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Deep Instinct Raises $100M To Block Endpoint, Network Attacks

Deep Instinct plans to use 35 percent of its Series D funding for research and development to help enterprises autonomously process and analyze all of information coming from their security products.

Deep Instinct has raised $100 million to build out a channel organization and expand its prevention capabilities from the endpoint to the network and cloud.

The New York-based cybersecurity startup plans to use 35 percent of its Series D funding for research and development to help enterprises autonomously process and analyze all information coming from their security products, according to CEO Guy Caspi. The BlackRock-led funding round will help Deep Instinct expand outside North America and get at least half of its sales coming through the channel.

“We are growing super-fast,” Caspi said. “The market demand is super, super big. The opportunity is big.”

[Related: 25 Coolest Mobile Device Management And Security Products Of The 2020 Mobile 100]

Although endpoint prevention is still most of Deep Instinct’s business, Caspi said preventing network-based attacks accounts for a substantial and growing portion of the company’s revenue. Deep Instinct’s network prevention technology protects communications coming in and out of an organization such as with Office 365 or an on-premise storage server, according to Caspi.

Deep Instinct plans to use some of the funding to get into safeguarding cloud workloads by placing its agent in AWS or Google and working with them. Ninety-five percent of Deep Instinct’s installations today are already in the cloud – the company only sells on-premise to government agencies and certain large enterprises – and customers increasingly want to consume services directly from vendors, he said.

As far as endpoints are concerned, Caspi said Deep Instinct’s agentless offering can sit on top of an organization’s entire collection of endpoints with a single gateway and block attackers before they get in. The company’s prevention technology is often installed alongside CrowdStrike’s detection and response-focused offering and Tanium’s endpoint visibility and control capabilities, according to Caspi.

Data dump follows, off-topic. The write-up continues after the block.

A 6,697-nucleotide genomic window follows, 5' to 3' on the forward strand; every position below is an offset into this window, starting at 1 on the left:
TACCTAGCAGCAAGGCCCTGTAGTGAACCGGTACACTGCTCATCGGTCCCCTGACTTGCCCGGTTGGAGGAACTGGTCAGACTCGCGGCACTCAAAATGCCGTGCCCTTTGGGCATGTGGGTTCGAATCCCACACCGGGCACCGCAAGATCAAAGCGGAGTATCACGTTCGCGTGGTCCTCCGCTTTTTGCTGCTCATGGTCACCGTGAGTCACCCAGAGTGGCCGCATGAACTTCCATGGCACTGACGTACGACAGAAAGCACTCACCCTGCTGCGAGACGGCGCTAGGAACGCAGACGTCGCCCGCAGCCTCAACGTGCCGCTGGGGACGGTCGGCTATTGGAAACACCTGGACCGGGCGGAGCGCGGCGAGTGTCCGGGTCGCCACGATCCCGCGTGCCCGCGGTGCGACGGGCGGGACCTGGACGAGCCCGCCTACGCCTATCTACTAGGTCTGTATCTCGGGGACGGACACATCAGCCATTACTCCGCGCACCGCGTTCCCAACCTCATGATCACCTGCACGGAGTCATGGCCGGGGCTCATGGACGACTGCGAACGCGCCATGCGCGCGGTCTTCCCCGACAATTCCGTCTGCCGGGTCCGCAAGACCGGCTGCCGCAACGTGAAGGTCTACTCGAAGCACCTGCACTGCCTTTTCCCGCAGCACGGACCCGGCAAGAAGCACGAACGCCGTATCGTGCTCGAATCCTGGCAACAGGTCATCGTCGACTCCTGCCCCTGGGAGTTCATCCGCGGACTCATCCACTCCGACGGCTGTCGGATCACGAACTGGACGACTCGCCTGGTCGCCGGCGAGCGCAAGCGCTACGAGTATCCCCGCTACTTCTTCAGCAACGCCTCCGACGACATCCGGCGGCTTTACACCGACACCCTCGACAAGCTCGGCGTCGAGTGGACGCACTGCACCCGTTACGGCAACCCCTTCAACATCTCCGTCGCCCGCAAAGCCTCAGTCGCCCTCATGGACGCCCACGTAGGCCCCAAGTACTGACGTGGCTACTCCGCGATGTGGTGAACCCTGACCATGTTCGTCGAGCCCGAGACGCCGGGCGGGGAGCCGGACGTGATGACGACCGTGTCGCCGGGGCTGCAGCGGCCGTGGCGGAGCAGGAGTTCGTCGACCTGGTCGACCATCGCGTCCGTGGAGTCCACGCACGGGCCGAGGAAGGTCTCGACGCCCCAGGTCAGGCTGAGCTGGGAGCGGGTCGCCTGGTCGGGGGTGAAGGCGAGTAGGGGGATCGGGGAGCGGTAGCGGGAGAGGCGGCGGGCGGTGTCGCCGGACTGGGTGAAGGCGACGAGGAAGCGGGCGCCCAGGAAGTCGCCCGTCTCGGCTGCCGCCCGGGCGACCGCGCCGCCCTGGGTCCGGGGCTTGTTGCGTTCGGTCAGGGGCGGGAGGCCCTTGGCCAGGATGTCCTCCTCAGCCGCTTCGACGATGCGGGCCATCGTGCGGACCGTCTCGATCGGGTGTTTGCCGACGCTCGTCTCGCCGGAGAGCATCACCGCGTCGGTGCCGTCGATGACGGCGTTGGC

“Deep Instinct is the first and the only deep learning cybersecurity platform, and one of only four or five deep learning frameworks in the world,” Caspi said. “This is something very unique, allowing us to bring prevention in almost zero time.” Deep Instinct is looking to roll out a major new product once every six months for at least the next year-and-a-half, according to Caspi.

From a go-to-market perspective, Caspi said Deep Instinct wants to use the channel as a force multiplier when going after SMB and mid-market customers. The company plans to invest a huge effort in building out a channel organization that can work with the SHIs and CDWs of the world as well as MSSPs, Caspi said. Deep Instinct today mostly goes direct to Fortune 500, Global 2000 and big-name clients, he said.

From a geographic standpoint, Caspi said Deep Instinct would like to increase its share of business outside North America to between 30 percent and 35 percent. Deep Instinct plans to focus on the most innovative international markets, which includes the United Kingdom, Germany, France, and the Netherlands in Europe as well as Australia, Japan, South Korea, Singapore, and Thailand in Asia-Pacific.

Deep Instinct was founded in 2015, employs 207 people, and has raised $200 million in seven rounds of outside funding, according to LinkedIn and Crunchbase. Thursday’s Series D funding comes just 14 months after the company closed a $43 million Series C round led by Millennium New Horizons.

Netsurion has been working with Deep Instinct for the past 18 months and leverages the company’s prevention technology as part of its managed threat protection service, said A.N. Ananth, president of the Fort Lauderdale, Fla.-based MSSP. Ananth likes the portability of Deep Instinct’s offering, and signatureless approach, and its ability to support emerging platforms like iPadOS and Chromebook.

“A lot of buyers understand that endpoint protection is a real problem,” Ananth told CRN.

Going forward, Ananth would like to see Deep Instinct provide more visibility into how its technology fared against high-profile attacks like the SolarWinds breach and the Microsoft Exchange compromise. Ananth also hopes Deep Instinct pursues closer alignment with the MITRE ATT&CK framework as well as multi-tenant capabilities for MSSPs.

“This is a fast-moving space, and attackers are constantly raising the bar,” Ananth said.

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